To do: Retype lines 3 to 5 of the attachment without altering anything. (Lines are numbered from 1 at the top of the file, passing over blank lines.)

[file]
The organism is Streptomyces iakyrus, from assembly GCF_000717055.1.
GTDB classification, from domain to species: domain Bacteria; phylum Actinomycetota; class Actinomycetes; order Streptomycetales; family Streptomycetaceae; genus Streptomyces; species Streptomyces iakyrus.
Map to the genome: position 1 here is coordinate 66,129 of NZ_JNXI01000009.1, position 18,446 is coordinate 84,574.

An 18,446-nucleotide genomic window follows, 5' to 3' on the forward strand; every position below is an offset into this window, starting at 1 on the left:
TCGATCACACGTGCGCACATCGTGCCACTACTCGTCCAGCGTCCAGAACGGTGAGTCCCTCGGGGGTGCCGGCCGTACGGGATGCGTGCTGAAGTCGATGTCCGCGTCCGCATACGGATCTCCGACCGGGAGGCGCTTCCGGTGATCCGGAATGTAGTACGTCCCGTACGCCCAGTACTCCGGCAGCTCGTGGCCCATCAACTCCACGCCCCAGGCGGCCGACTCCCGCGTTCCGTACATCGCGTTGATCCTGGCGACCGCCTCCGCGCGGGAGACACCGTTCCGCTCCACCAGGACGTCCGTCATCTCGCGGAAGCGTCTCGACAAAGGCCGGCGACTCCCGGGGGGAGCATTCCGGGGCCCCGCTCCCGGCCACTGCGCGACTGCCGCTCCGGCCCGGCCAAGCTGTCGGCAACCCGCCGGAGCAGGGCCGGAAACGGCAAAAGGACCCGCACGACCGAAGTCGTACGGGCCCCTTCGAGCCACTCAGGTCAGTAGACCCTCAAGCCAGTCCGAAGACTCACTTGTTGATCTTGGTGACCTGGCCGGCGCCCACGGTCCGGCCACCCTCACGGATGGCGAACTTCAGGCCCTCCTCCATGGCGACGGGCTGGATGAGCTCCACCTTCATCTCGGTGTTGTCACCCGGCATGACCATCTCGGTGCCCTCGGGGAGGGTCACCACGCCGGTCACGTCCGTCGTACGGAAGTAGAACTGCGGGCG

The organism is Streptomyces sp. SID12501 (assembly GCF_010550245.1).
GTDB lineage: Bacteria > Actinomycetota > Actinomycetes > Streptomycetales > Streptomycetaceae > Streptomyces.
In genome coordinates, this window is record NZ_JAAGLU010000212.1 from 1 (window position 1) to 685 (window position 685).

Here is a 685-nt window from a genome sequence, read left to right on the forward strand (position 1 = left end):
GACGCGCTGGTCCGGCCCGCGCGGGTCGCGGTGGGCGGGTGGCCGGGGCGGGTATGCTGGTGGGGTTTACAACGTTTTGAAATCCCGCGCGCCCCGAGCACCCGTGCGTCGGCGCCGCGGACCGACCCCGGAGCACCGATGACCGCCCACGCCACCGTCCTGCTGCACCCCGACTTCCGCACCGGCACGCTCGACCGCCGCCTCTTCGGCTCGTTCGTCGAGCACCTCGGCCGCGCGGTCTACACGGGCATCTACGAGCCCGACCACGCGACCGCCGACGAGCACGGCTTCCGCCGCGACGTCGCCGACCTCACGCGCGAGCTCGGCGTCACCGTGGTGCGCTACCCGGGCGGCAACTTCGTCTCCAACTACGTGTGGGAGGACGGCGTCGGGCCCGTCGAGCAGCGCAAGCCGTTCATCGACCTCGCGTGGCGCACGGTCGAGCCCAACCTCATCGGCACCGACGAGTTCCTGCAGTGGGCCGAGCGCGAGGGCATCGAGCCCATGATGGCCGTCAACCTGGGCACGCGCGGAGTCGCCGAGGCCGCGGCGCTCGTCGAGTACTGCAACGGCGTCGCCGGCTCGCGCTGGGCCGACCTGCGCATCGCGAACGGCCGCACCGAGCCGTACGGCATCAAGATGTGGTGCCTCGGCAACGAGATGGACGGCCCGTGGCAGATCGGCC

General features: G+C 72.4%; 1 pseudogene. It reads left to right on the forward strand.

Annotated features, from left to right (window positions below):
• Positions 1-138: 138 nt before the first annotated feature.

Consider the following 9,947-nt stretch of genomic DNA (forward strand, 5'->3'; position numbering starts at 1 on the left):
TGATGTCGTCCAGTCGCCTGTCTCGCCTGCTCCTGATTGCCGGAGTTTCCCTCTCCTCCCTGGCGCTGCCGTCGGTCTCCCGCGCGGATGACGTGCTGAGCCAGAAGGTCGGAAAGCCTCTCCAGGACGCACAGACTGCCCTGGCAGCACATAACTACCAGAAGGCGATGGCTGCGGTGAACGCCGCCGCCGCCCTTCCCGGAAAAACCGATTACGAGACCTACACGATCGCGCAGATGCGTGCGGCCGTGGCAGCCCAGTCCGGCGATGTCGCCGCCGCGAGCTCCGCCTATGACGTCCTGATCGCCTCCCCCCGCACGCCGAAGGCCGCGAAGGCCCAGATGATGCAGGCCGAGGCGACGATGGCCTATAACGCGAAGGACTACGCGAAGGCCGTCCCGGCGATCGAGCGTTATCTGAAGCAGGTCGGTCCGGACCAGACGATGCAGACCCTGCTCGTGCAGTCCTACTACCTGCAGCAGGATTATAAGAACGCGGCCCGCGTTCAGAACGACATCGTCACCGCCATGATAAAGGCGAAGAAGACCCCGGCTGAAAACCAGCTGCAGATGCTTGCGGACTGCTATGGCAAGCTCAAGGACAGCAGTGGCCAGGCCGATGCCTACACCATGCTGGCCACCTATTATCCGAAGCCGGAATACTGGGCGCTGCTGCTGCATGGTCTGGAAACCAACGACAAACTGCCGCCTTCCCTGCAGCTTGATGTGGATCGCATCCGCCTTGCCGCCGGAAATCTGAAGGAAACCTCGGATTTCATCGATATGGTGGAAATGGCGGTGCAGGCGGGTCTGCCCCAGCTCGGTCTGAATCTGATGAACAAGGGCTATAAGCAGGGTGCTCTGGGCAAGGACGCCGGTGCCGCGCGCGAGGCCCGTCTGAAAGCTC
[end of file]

Map to the genome: position 1 here is coordinate 66,129 of NZ_JNXI01000009.1, position 18,446 is coordinate 84,574.

An 18,446-nucleotide genomic window follows, 5' to 3' on the forward strand; every position below is an offset into this window, starting at 1 on the left:
TCGATCACACGTGCGCACATCGTGCCACTACTCGTCCAGCGTCCAGAACGGTGAGTCCCTCGGGGGTGCCGGCCGTACGGGATGCGTGCTGAAGTCGATGTCCGCGTCCGCATACGGATCTCCGACCGGGAGGCGCTTCCGGTGATCCGGAATGTAGTACGTCCCGTACGCCCAGTACTCCGGCAGCTCGTGGCCCATCAACTCCACGCCCCAGGCGGCCGACTCCCGCGTTCCGTACATCGCGTTGATCCTGGCGACCGCCTCCGCGCGGGAGACACCGTTCCGCTCCACCAGGACGTCCGTCATCTCGCGGAAGCGTCTCGACAAAGGCCGGCGACTCCCGGGGGGAGCATTCCGGGGCCCCGCTCCCGGCCACTGCGCGACTGCCGCTCCGGCCCGGCCAAGCTGTCGGCAACCCGCCGGAGCAGGGCCGGAAACGGCAAAAGGACCCGCACGACCGAAGTCGTACGGGCCCCTTCGAGCCACTCAGGTCAGTAGACCCTCAAGCCAGTCCGAAGACTCACTTGTTGATCTTGGTGACCTGGCCGGCGCCCACGGTCCGGCCACCCTCACGGATGGCGAACTTCAGGCCCTCCTCCATGGCGACGGGCTGGATGAGCTCCACCTTCATCTCGGTGTTGTCACCCGGCATGACCATCTCGGTGCCCTCGGGGAGGGTCACCACGCCGGTCACGTCCGTCGTACGGAAGTAGAACTGCGGGCG